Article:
During the past week, as I've worked on poetry submissions, I thought about how long it's been since I typed in new poems. I write poems by hand on a purple legal pad. In an ideal world, I would return to the work after a few weeks, make revisions, type the poem into the computer, and start sending it out into the world.
Over the last ten years, my best practice has dwindled. In a good year, I've entered 5-30 poems into the computer. I think it's been about 2 years since I entered anything new. My submitting has also dwindled, and if I'm not submitting, why type drafts into the computer?
This morning, I reflected on a good reason to do it--because then I have it. For a brief minute, I thought I might have lost my box of purple legal pads full of rough drafts, about 10 years of rough drafts. I had more legal pads, but I had entered all the finished poems out of them. For decades I kept all the rough drafts, just in case. But it's become clear that I'm unlikely to go way far back to work with drafts. I can barely keep up with the recent rough drafts.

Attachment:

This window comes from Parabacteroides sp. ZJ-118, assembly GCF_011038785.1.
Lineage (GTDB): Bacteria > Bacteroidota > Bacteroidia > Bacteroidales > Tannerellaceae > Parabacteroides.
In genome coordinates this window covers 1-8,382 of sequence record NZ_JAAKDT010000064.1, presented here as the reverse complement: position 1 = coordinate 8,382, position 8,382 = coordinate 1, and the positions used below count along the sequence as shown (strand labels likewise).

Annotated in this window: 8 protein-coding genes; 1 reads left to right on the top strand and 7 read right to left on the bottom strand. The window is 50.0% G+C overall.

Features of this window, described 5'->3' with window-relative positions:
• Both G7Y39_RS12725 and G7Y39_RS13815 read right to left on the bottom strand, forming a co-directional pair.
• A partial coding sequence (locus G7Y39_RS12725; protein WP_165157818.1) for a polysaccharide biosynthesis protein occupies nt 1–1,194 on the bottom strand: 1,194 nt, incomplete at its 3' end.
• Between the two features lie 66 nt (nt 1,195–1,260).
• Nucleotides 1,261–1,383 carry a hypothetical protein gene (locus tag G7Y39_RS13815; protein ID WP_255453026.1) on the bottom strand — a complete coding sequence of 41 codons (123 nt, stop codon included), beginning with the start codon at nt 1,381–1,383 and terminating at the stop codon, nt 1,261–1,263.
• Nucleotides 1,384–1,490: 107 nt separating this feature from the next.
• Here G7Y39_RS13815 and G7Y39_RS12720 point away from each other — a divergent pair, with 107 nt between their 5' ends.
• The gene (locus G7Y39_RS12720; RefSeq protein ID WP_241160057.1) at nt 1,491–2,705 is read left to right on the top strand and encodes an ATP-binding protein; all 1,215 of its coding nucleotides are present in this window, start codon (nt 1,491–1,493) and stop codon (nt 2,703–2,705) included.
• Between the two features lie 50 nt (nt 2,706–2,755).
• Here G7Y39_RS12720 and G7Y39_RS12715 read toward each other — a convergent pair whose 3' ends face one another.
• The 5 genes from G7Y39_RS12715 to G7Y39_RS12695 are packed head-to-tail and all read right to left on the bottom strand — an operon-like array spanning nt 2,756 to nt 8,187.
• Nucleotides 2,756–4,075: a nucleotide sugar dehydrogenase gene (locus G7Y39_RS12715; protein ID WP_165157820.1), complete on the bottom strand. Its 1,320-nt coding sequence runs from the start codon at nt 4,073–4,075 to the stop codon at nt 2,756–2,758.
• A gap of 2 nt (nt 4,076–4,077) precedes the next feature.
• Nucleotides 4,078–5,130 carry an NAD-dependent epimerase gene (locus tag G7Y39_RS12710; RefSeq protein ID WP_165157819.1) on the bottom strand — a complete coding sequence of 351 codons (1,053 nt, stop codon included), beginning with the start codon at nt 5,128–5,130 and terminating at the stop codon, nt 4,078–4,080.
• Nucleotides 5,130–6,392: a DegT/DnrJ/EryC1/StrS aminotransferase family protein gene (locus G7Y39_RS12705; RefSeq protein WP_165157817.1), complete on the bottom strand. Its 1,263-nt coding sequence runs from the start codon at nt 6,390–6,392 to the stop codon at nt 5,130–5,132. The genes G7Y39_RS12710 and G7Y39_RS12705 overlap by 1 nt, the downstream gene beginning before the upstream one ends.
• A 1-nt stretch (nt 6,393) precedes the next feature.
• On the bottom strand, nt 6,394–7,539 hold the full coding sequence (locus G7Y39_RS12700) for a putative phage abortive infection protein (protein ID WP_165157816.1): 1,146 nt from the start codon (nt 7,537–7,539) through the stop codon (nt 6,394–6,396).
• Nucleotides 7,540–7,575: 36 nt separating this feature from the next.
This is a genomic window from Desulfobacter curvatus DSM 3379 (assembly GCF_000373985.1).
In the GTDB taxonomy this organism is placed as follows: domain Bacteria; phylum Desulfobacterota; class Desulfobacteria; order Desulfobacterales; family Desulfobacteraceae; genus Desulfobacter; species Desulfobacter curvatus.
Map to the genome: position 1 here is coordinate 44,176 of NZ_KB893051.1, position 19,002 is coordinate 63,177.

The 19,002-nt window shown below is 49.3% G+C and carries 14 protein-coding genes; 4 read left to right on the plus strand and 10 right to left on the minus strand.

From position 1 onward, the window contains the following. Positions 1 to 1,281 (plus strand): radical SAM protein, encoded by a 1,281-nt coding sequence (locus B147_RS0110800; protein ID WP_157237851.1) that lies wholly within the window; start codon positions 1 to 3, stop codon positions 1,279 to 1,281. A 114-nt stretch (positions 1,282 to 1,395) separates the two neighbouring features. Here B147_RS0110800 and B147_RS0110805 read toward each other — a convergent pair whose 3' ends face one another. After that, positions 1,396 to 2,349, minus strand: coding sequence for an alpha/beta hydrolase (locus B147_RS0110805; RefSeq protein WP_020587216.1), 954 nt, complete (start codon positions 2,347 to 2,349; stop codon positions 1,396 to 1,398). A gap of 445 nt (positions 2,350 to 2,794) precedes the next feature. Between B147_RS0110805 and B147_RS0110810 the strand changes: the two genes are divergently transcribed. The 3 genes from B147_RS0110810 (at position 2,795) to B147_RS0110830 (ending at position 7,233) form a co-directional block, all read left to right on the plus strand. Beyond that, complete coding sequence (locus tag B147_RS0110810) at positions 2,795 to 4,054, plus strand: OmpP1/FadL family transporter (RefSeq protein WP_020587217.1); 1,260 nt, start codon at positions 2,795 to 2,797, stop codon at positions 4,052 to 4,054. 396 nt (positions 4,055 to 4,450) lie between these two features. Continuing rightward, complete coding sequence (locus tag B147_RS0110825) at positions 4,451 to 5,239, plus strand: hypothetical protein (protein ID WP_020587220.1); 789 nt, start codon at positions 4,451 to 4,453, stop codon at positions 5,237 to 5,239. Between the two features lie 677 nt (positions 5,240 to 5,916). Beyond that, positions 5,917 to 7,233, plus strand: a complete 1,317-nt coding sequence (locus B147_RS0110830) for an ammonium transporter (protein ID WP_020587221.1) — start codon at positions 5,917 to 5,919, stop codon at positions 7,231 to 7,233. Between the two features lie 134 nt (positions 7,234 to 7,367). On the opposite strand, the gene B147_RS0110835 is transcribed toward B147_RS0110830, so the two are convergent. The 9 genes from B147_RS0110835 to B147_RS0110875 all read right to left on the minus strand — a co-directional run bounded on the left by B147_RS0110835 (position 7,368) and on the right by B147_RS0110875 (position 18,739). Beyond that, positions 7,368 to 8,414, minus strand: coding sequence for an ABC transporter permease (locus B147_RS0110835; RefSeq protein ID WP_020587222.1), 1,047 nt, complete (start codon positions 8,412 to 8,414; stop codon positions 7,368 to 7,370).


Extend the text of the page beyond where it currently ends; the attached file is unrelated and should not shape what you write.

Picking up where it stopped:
The thought that I might have lost all of my recent rough drafts (a decade's worth of rough drafts) made me feel wretched. It didn't make me feel any better to realize that I didn't remember exactly what might have been lost.
Happily, I thought I remembered that they might be in the box with my sketchbooks--and happily, they are.
I will likely be in this apartment for the next year or two. Let me not waste this time. Perhaps, if I focus, I can get all the more recent poems entered into the computer before it's time to move again.